Ofcom rebukes James Murdoch but rules that Sky is "fit and proper"

Report says that Murdoch "repeatedly fell short of the conduct to be expected of him".

After a lengthy investigation, Ofcom announced this morning that BSkyB is a "fit and proper owner" of a broadcast licence. That will come as a relief to the Murdochs, who own a lucrative 39.9% stake in the company and whose handling of the phone-hacking scandal triggered the review.

However, it's worth noting that the report is sharply critical of James Murdoch, who, in its words, "repeatedly fell short of the conduct to be expected of him as chief executive officer and chairman". It added that "his failure to initiate action on his own account on a number of occasions" was both "difficult to comprehend and ill-judged". The unspoken implication is that had Murdoch not already resigned as chairman of BSkyB, Ofcom would have ruled that it was not "fit and proper".

Of Rupert Murdoch it said: "We do not consider that the evidence currently available to Ofcom provides a reasonable basis on which to conclude that Rupert Murdoch acted in a way that was inappropriate in relation to phone hacking, concealment or corruption by employees of NGN or News International."

Ofcom said James Murdoch's failure to take action over phone-hacking was "difficult to comprehend and ill-judged". Photograph: Getty Images.

George Eaton is political editor of the New Statesman.

Photo: Getty
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The big problem for the NHS? Local government cuts

Even a U-Turn on planned cuts to the service itself will still leave the NHS under heavy pressure. 

38Degrees has uncovered a series of grisly plans for the NHS over the coming years. Among the highlights: severe cuts to frontline services at the Midland Metropolitan Hospital, including but limited to the closure of its Accident and Emergency department. Elsewhere, one of three hospitals in Leicester, Leicestershire and Rutland are to be shuttered, while there will be cuts to acute services in Suffolk and North East Essex.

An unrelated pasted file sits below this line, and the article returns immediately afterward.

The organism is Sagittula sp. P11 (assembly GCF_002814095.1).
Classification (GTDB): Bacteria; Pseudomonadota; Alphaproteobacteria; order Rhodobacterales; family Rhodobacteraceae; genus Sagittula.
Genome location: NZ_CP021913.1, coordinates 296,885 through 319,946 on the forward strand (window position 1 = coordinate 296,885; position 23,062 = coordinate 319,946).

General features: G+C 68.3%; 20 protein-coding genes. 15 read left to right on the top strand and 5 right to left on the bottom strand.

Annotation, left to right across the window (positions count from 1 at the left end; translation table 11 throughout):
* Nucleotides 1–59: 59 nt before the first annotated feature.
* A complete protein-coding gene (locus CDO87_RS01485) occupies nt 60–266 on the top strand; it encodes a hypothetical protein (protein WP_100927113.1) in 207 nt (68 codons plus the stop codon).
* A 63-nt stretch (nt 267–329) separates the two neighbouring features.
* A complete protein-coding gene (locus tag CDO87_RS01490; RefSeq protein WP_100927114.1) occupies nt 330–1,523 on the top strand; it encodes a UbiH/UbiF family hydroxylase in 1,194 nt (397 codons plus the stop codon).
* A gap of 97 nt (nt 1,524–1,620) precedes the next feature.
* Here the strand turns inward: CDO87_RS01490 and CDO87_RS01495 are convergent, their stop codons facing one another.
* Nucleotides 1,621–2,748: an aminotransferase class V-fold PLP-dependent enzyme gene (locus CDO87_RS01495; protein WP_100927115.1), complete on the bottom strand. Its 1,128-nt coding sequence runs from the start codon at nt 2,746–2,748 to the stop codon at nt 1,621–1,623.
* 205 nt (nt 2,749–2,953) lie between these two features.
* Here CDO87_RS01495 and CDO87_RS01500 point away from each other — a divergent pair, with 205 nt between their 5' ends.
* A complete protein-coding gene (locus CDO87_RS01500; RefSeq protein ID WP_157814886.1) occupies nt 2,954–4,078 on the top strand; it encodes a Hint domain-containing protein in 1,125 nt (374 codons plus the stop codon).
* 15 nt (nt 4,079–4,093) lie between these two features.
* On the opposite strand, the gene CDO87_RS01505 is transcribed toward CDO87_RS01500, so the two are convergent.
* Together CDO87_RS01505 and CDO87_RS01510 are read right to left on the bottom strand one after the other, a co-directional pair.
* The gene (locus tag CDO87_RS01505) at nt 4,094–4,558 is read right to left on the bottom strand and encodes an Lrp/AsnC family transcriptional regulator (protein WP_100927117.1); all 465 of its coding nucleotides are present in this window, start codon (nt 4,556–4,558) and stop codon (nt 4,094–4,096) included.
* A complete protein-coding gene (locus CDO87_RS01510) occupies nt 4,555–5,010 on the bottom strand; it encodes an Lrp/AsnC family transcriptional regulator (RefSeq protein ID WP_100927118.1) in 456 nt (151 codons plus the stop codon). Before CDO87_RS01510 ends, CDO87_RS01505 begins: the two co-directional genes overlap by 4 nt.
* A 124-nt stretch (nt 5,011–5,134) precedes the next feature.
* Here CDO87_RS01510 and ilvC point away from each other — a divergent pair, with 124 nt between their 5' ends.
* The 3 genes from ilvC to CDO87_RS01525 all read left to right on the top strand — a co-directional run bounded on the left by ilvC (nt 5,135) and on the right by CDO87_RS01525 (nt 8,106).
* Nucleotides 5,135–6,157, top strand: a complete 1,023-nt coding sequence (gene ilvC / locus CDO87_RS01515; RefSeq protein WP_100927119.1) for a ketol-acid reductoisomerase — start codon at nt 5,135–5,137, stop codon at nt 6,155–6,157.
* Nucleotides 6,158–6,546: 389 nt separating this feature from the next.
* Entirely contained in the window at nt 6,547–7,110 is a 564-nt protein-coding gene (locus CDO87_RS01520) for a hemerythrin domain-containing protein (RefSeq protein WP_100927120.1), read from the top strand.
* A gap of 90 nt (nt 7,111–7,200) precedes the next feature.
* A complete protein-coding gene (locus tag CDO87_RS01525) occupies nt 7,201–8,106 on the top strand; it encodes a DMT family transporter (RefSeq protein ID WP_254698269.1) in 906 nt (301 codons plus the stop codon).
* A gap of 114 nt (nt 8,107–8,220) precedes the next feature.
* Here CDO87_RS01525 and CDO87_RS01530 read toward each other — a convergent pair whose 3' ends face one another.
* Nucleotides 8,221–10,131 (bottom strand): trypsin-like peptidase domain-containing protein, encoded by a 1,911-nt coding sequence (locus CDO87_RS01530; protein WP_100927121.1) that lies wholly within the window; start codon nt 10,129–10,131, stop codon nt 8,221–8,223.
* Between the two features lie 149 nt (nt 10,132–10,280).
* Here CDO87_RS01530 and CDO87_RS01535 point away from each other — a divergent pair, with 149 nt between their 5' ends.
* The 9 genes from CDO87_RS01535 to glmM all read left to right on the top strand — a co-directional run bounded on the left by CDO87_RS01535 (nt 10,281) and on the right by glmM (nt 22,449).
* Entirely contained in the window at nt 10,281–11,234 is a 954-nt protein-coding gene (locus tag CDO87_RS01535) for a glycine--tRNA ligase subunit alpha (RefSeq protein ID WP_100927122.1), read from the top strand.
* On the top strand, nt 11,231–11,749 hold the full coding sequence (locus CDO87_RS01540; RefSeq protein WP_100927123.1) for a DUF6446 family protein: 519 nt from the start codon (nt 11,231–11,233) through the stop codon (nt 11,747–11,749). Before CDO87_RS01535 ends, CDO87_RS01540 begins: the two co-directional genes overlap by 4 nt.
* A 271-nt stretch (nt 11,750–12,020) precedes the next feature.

These cuts come despite an additional £8bn annual cash injection into the NHS, characterised as the bare minimum needed by Simon Stevens, the head of NHS England.

The cuts are outlined in draft sustainability and transformation plans (STP) that will be approved in October before kicking off a period of wider consultation.

The problem for the NHS is twofold: although its funding remains ringfenced, healthcare inflation means that in reality, the health service requires above-inflation increases to stand still. But the second, bigger problem aren’t cuts to the NHS but to the rest of government spending, particularly local government cuts.

That has seen more pressure on hospital beds as outpatients who require further non-emergency care have nowhere to go, increasing lifestyle problems as cash-strapped councils either close or increase prices at subsidised local authority gyms, build on green space to make the best out of Britain’s booming property market, and cut other corners to manage the growing backlog of devolved cuts.

All of which means even a bigger supply of cash for the NHS than the £8bn promised at the last election – even the bonanza pledged by Vote Leave in the referendum, in fact – will still find itself disappearing down the cracks left by cuts elsewhere. 

Stephen Bush is special correspondent at the New Statesman. He usually writes about politics.